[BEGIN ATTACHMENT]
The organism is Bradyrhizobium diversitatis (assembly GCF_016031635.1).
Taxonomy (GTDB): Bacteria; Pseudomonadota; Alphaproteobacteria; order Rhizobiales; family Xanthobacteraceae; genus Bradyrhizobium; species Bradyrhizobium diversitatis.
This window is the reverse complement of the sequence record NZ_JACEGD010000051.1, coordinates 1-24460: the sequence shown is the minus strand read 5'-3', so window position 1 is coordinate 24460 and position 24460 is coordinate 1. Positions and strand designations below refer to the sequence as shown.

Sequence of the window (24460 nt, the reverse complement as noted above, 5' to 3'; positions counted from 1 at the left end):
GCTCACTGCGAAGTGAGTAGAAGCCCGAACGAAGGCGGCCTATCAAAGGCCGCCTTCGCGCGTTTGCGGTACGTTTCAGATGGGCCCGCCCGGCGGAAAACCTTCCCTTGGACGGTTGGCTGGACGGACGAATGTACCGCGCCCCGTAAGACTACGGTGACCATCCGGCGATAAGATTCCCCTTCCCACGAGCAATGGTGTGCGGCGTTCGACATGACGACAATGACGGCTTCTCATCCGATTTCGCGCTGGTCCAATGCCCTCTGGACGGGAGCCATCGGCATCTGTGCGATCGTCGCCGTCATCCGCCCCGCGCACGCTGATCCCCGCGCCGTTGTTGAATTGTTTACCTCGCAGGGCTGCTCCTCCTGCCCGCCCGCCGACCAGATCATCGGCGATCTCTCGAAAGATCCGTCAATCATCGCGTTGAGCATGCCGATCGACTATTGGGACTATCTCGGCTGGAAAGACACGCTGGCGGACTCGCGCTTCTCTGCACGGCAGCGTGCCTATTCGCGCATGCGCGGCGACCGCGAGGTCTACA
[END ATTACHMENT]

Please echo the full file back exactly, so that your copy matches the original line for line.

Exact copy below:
The organism is Bradyrhizobium diversitatis (assembly GCF_016031635.1).
Taxonomy (GTDB): Bacteria; Pseudomonadota; Alphaproteobacteria; order Rhizobiales; family Xanthobacteraceae; genus Bradyrhizobium; species Bradyrhizobium diversitatis.
This window is the reverse complement of the sequence record NZ_JACEGD010000051.1, coordinates 1-24460: the sequence shown is the minus strand read 5'-3', so window position 1 is coordinate 24460 and position 24460 is coordinate 1. Positions and strand designations below refer to the sequence as shown.

Sequence of the window (24460 nt, the reverse complement as noted above, 5' to 3'; positions counted from 1 at the left end):
GCTCACTGCGAAGTGAGTAGAAGCCCGAACGAAGGCGGCCTATCAAAGGCCGCCTTCGCGCGTTTGCGGTACGTTTCAGATGGGCCCGCCCGGCGGAAAACCTTCCCTTGGACGGTTGGCTGGACGGACGAATGTACCGCGCCCCGTAAGACTACGGTGACCATCCGGCGATAAGATTCCCCTTCCCACGAGCAATGGTGTGCGGCGTTCGACATGACGACAATGACGGCTTCTCATCCGATTTCGCGCTGGTCCAATGCCCTCTGGACGGGAGCCATCGGCATCTGTGCGATCGTCGCCGTCATCCGCCCCGCGCACGCTGATCCCCGCGCCGTTGTTGAATTGTTTACCTCGCAGGGCTGCTCCTCCTGCCCGCCCGCCGACCAGATCATCGGCGATCTCTCGAAAGATCCGTCAATCATCGCGTTGAGCATGCCGATCGACTATTGGGACTATCTCGGCTGGAAAGACACGCTGGCGGACTCGCGCTTCTCTGCACGGCAGCGTGCCTATTCGCGCATGCGCGGCGACCGCGAGGTCTACA